New Science: 89% Of The Globe’s Islands – And 100% Of Large Islands – Have Stable Or Growing Coasts
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Climate Depot | 1/17/2019 | Marc Morano
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Click For Photo: http://notrickszone.com/wp-content/uploads/2018/03/Sea-Level-Rise-Grand-Isle-Louisiana-2018.jpg

Rapid sea level rise was supposed to shrink Earth’s coasts. It hasn’t.

I. Despite sea level rise, “the coasts are growing all over the world”

Sea - Levels - Areas - Scale

Sea levels aren’t rising fast enough to deleteriously affect coastal areas on a net global scale.

Satellite observations indicate there has been 13,565 km2 of net growth in land area across the globe’s coasts between 1985-2015.

Words - Earth - Coasts - Area - Sea

In other words, the Earth’s coasts gained more land area than were lost to rising sea levels.

As a visual example, Ahmed et al. (2018) find that Bangladesh’s coastal land area grew by 7.9 km2 per year during 1985-2015.

Between - Globe - Sea - Levels - Rate

Between 1958-2014, the globe’s sea levels rose at a rate of about 1.4 mm yr−1 , or 14 centimeters (5.5 inches) per century (Frederikse et al., 2018).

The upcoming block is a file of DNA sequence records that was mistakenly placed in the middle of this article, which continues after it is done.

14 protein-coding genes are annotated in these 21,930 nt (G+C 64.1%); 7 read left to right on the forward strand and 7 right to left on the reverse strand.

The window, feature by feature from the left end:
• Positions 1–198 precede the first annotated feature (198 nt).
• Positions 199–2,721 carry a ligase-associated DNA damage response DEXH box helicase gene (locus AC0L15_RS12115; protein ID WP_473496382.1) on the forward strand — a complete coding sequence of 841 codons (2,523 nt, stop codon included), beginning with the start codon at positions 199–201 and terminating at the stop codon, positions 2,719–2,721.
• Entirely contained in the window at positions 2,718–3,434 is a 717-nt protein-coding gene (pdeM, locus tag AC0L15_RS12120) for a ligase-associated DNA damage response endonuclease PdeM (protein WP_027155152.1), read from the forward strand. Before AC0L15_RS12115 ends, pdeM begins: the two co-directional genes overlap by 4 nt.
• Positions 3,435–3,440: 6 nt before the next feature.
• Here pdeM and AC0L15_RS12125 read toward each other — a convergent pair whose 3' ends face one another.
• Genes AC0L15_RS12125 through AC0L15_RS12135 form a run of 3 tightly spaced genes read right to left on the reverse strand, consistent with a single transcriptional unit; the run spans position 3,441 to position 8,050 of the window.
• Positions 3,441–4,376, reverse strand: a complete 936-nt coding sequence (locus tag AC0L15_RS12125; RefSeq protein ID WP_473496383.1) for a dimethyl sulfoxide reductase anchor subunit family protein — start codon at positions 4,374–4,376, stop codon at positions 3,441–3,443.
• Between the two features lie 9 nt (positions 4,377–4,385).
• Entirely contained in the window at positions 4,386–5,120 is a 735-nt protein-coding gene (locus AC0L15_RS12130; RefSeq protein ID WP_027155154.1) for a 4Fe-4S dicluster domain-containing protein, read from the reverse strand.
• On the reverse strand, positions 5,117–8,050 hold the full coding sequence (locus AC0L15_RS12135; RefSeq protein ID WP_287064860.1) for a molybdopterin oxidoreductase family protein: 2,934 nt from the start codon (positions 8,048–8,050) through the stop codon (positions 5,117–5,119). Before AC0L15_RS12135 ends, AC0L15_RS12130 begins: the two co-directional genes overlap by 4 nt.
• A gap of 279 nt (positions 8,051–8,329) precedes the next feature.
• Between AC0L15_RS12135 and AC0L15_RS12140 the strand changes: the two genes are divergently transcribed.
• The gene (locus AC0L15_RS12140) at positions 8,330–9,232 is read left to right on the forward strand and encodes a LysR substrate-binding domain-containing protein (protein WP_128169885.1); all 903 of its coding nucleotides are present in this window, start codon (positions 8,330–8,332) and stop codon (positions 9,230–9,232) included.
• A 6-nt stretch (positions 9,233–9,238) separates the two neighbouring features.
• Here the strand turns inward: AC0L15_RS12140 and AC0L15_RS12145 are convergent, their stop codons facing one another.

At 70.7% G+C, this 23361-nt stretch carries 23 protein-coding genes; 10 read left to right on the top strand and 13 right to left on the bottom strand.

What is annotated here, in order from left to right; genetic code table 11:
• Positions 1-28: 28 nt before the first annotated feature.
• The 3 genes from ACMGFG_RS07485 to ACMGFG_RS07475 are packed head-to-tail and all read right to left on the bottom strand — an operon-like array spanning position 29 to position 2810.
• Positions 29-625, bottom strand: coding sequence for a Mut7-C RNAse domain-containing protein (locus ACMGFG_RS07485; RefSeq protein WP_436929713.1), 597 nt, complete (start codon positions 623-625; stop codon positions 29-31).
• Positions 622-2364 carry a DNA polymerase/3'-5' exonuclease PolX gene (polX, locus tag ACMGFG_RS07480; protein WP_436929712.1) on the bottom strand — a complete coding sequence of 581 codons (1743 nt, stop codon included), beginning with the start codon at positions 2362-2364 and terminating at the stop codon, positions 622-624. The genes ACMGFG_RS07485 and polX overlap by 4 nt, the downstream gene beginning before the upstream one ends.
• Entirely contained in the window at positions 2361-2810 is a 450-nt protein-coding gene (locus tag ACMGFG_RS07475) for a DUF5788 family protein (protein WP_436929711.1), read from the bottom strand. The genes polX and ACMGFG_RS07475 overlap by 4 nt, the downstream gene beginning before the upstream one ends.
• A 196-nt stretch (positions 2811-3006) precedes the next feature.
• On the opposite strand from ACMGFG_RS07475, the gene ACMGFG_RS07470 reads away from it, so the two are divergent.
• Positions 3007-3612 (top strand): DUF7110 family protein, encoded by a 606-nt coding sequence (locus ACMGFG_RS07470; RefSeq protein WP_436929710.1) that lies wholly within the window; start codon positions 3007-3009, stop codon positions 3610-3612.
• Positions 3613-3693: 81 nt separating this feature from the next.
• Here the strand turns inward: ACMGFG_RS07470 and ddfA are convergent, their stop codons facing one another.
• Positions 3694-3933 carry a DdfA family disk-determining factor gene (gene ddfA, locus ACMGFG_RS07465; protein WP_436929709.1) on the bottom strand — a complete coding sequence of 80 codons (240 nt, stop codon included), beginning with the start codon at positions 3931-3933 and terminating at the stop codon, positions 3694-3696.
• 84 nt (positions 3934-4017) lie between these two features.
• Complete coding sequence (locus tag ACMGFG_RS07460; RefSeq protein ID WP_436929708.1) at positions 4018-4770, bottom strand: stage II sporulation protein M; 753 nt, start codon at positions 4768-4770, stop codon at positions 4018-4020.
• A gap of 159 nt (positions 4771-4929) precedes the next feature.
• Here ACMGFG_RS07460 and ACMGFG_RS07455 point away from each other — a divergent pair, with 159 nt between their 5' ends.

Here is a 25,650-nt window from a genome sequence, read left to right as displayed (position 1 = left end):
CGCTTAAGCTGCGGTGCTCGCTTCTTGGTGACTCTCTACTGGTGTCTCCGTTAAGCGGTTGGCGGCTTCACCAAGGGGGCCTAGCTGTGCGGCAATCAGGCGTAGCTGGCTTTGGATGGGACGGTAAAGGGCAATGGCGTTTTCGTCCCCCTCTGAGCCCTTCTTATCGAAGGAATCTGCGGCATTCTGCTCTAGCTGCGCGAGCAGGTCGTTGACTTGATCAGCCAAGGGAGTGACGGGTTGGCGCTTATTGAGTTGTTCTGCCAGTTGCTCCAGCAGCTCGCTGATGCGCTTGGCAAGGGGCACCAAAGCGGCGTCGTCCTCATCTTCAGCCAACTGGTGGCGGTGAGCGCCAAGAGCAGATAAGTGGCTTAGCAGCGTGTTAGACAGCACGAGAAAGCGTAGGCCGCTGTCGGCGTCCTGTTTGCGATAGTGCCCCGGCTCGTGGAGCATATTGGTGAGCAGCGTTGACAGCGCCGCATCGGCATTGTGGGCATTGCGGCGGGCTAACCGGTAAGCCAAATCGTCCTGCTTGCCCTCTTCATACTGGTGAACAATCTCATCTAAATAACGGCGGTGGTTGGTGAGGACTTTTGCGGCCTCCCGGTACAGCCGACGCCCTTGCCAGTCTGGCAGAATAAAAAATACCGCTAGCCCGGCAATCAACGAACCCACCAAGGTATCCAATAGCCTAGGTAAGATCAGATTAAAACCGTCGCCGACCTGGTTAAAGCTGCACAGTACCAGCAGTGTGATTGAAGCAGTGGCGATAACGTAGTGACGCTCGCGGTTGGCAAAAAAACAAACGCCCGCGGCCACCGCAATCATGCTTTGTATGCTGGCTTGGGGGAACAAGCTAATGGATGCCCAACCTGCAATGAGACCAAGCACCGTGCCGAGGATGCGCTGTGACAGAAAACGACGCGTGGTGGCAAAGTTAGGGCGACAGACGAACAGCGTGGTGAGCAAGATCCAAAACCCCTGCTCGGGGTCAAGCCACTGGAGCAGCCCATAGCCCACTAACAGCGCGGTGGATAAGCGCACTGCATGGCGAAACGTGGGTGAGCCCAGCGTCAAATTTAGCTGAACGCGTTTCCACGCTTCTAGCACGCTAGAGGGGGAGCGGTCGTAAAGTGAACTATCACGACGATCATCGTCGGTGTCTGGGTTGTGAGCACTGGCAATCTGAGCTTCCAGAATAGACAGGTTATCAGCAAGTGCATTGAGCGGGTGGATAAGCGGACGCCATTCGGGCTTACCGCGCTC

Ice melt from Greenland and Antarctica contributed a grand total of 1.5 cm of the 7.9 cm (3.1 inches) of sea level rise during those 56 years.

Regions - World - Sea - Levels - Rates

However, there are regions of the world where sea levels are rising at rates two or three times the global average. Tuvalu, representing over 100 islands located in the central west Pacific, has undergone “twice the global average” rate of sea level rise (~3.90 ± 0.4 mm yr−1) since the 1970s.

It would be expected that such high rates of local sea level change would result in shrinking island coasts and overall land area during this period.

Opposite - Increase - Land - Area - Tuvalu

But the opposite has occurred. There has been a net increase in the coastal land area of Tuvalu between 1971-2014 in 8 of 9 atolls.

“We specifically examine spatial differences in island behaviour, of all 101 islands in Tuvalu, over the past four decades (1971–2014), a period in which local sea level has risen at twice the global average. Surprisingly, we show that all islands have changed and that the dominant mode of change has been island expansion, which has...
(Excerpt) Read more at: Climate Depot
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